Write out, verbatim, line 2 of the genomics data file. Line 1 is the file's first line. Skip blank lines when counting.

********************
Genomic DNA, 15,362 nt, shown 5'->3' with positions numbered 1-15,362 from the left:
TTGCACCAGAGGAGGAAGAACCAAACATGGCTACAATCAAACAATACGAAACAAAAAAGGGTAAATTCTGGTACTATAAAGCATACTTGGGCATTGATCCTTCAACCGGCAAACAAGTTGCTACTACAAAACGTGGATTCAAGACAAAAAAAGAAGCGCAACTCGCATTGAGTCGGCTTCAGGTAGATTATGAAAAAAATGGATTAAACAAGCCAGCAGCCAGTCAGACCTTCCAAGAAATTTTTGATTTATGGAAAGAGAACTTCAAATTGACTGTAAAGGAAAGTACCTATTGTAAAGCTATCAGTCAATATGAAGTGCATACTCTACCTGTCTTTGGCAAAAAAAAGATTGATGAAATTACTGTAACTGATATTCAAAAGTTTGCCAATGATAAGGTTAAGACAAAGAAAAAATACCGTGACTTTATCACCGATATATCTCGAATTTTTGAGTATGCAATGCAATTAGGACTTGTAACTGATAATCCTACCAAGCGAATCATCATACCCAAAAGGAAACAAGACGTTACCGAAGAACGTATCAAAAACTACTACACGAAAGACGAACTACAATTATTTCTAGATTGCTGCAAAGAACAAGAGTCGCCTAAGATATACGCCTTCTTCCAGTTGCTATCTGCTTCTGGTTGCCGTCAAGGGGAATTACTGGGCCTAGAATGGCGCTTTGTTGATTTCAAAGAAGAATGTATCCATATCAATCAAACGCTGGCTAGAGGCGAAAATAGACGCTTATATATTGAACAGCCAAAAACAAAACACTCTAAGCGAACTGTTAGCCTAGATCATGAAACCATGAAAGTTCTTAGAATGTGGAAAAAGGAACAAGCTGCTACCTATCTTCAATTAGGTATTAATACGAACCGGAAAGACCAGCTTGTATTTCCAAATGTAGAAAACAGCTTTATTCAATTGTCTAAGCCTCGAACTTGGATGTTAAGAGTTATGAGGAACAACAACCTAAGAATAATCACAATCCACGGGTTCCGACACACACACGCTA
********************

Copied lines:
TTGCACCAGAGGAGGAAGAACCAAACATGGCTACAATCAAACAATACGAAACAAAAAAGGGTAAATTCTGGTACTATAAAGCATACTTGGGCATTGATCCTTCAACCGGCAAACAAGTTGCTACTACAAAACGTGGATTCAAGACAAAAAAAGAAGCGCAACTCGCATTGAGTCGGCTTCAGGTAGATTATGAAAAAAATGGATTAAACAAGCCAGCAGCCAGTCAGACCTTCCAAGAAATTTTTGATTTATGGAAAGAGAACTTCAAATTGACTGTAAAGGAAAGTACCTATTGTAAAGCTATCAGTCAATATGAAGTGCATACTCTACCTGTCTTTGGCAAAAAAAAGATTGATGAAATTACTGTAACTGATATTCAAAAGTTTGCCAATGATAAGGTTAAGACAAAGAAAAAATACCGTGACTTTATCACCGATATATCTCGAATTTTTGAGTATGCAATGCAATTAGGACTTGTAACTGATAATCCTACCAAGCGAATCATCATACCCAAAAGGAAACAAGACGTTACCGAAGAACGTATCAAAAACTACTACACGAAAGACGAACTACAATTATTTCTAGATTGCTGCAAAGAACAAGAGTCGCCTAAGATATACGCCTTCTTCCAGTTGCTATCTGCTTCTGGTTGCCGTCAAGGGGAATTACTGGGCCTAGAATGGCGCTTTGTTGATTTCAAAGAAGAATGTATCCATATCAATCAAACGCTGGCTAGAGGCGAAAATAGACGCTTATATATTGAACAGCCAAAAACAAAACACTCTAAGCGAACTGTTAGCCTAGATCATGAAACCATGAAAGTTCTTAGAATGTGGAAAAAGGAACAAGCTGCTACCTATCTTCAATTAGGTATTAATACGAACCGGAAAGACCAGCTTGTATTTCCAAATGTAGAAAACAGCTTTATTCAATTGTCTAAGCCTCGAACTTGGATGTTAAGAGTTATGAGGAACAACAACCTAAGAATAATCACAATCCACGGGTTCCGACACACACACGCTA